ICTs in Education: Use of Mobiles Phones for Helping Solve the Educational Issues in India

India is currently experiencing an economic boom, mainly due to its Information Technology (IT) led services sector. But the highly skilled workers that are responsible for this IT boom in India, have masked the real educational issues – India has 22% of the global population, and 46% of world’s illiterates. The quality of education in India is poor; and a drastic, immediate reforms are needed to fix this issue.

India’s Young Demography – a Blessing or a Curse?

India is in the midst of a major demographic transition. About a quarter of the projected increase in the global working-population between 2010 and 2040 will occur in India. Fifty four percent of the Indian population (of 1.2 billion) is under the age of 25. Hence, India will be the largest single positive contributor to the global workforce over the next three decades. With 10 million people expected to enter the Indian workforce every year in the coming decades, there is an immediate need to reform the Indian education system. Failing to do so, there will be a huge uneducated young disgruntled population in India, which could lead to a social unrest; and the blessing of a young demographic could soon turn into a curse and a disaster for India.

Issue of Teacher Absenteeism:

One big issue contributing greatly to the poor quality of education in India, is the lack of teacher accountability – which has resulted in high rates of teacher absenteeism. A study of teacher absenteeism, observed through unannounced visits to about 100 randomly selected schools, found an average of 51% of teachers absent in India. India’s high rate of teacher absenteeism is an eye-opener, and it is more that 13% points higher than the next highest country. This begs the question, what role can ICTs play, in improving the accountability in the Indian education system?

Indirect Access to ICTs (especially mobile phones) in Education:

ICTs for Education are generally used in a direct manner, for example – computer-aided learning, teacher training, and “One Laptop Per Child” program. But I think there is tremendous untapped potential for harnessing the power of indirect access to ICTs (especially mobile phones), for empowering the school administrations and the local communities. With teacher absenteeism being a major problem in India, improving teacher accountability is critical. Also, studies have shown that empowering local communities and getting them involved in the education system, can have a positive impact on quality of education.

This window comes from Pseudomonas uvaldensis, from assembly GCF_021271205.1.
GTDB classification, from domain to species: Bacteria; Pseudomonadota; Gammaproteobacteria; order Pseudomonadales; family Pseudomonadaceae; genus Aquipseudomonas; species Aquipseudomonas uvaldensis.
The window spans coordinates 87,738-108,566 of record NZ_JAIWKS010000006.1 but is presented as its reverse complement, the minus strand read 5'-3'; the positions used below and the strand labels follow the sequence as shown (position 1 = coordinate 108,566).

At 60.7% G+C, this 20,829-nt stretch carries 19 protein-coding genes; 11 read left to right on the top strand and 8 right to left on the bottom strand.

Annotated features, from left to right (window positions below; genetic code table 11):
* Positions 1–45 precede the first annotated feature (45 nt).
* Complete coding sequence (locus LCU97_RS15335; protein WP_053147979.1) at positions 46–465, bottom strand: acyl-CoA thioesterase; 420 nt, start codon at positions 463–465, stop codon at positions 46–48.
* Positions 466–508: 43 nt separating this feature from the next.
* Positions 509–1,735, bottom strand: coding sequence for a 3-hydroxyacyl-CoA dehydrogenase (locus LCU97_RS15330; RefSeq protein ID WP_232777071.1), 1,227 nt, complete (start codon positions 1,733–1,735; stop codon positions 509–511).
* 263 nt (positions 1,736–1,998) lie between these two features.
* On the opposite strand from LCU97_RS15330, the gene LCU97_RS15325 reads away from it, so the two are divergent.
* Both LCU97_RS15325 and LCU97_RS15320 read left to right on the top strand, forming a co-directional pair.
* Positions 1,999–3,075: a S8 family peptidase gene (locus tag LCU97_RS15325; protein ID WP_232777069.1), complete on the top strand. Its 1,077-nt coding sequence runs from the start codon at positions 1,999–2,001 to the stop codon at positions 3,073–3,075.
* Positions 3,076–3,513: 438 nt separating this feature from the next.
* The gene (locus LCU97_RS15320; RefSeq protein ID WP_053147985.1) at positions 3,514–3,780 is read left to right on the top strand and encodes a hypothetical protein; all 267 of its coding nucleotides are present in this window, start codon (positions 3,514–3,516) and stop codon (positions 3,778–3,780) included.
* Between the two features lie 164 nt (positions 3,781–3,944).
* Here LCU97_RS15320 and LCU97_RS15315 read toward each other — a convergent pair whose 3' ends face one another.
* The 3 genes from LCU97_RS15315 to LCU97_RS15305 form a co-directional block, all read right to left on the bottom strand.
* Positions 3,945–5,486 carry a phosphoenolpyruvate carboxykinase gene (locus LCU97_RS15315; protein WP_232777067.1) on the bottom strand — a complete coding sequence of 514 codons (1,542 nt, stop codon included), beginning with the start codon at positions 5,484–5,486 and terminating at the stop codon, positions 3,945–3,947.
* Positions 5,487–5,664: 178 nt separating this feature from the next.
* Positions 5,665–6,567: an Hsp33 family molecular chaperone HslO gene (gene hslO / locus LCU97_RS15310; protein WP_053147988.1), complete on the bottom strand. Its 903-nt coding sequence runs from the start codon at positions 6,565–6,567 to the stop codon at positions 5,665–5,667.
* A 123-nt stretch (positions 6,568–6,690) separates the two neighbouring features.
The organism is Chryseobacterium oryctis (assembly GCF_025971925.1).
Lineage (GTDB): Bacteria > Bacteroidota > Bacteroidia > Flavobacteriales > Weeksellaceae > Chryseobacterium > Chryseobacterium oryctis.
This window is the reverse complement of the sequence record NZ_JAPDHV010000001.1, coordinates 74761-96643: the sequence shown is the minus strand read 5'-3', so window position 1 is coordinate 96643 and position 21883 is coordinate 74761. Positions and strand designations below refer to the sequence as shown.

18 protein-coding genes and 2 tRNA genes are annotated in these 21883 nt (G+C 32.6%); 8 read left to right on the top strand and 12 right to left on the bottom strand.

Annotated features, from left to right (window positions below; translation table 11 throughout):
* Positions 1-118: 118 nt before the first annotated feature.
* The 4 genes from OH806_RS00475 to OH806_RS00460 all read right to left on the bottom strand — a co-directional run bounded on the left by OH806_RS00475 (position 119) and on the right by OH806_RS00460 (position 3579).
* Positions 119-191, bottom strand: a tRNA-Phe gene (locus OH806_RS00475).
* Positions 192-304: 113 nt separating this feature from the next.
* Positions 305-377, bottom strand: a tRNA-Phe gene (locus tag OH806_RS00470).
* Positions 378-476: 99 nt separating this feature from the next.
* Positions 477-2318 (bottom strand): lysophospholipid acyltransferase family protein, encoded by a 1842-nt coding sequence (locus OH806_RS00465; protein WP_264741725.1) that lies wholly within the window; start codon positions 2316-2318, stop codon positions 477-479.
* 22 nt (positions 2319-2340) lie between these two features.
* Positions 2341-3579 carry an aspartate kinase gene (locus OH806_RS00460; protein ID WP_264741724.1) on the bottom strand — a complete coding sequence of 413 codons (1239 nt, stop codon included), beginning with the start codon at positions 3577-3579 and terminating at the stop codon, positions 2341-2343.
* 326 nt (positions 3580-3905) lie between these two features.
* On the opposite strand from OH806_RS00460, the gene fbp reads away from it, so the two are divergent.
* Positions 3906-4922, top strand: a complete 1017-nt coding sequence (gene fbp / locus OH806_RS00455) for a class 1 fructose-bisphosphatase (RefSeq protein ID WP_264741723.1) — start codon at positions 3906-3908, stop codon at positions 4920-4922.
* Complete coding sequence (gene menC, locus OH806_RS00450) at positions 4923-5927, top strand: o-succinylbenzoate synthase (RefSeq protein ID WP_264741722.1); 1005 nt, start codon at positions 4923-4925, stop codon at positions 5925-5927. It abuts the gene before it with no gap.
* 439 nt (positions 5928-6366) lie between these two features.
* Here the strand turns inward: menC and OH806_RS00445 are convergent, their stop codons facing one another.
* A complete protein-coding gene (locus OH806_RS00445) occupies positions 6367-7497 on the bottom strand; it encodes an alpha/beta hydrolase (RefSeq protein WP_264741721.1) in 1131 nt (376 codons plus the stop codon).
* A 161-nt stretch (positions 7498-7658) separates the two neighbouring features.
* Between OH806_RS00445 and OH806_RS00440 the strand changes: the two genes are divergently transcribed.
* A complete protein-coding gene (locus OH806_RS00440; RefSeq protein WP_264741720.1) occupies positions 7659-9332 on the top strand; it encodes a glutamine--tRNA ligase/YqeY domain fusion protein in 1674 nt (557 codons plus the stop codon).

Why Mobile Phones?

Mobile phone usage is exploding in India, with 10 million new users being added every month. Currently there are around 300 million mobile phone users in India [6] and the penetration rates are growing rapidly, due to their low prices, ease of use, and their benefits. The mobile phone technology is now reaching the most rural and remote places in India, and I believe we can exploit the power of this technology to empower the administrative side of the education system and the local communities, and hence assist in improving the quality of education.

A) Use of Mobile Phones to Empower the Administrative Side of Schools:

A-1) Monitoring Teacher Attendance: Mobile phones will make the monitoring of teachers in school easy, and efficient. Various methods can be used to implement this – a simple way would be to have someone in school text information about teacher attendance to the central school monitoring system.

A-2) Conditional Cash Transfer (CCT) Programs: Mobile phone based cashless CCT programs can be used to pay teacher salaries, or incentives in the form of a bonus pays or mobile call credits, based on teacher attendance rates and/or student performance.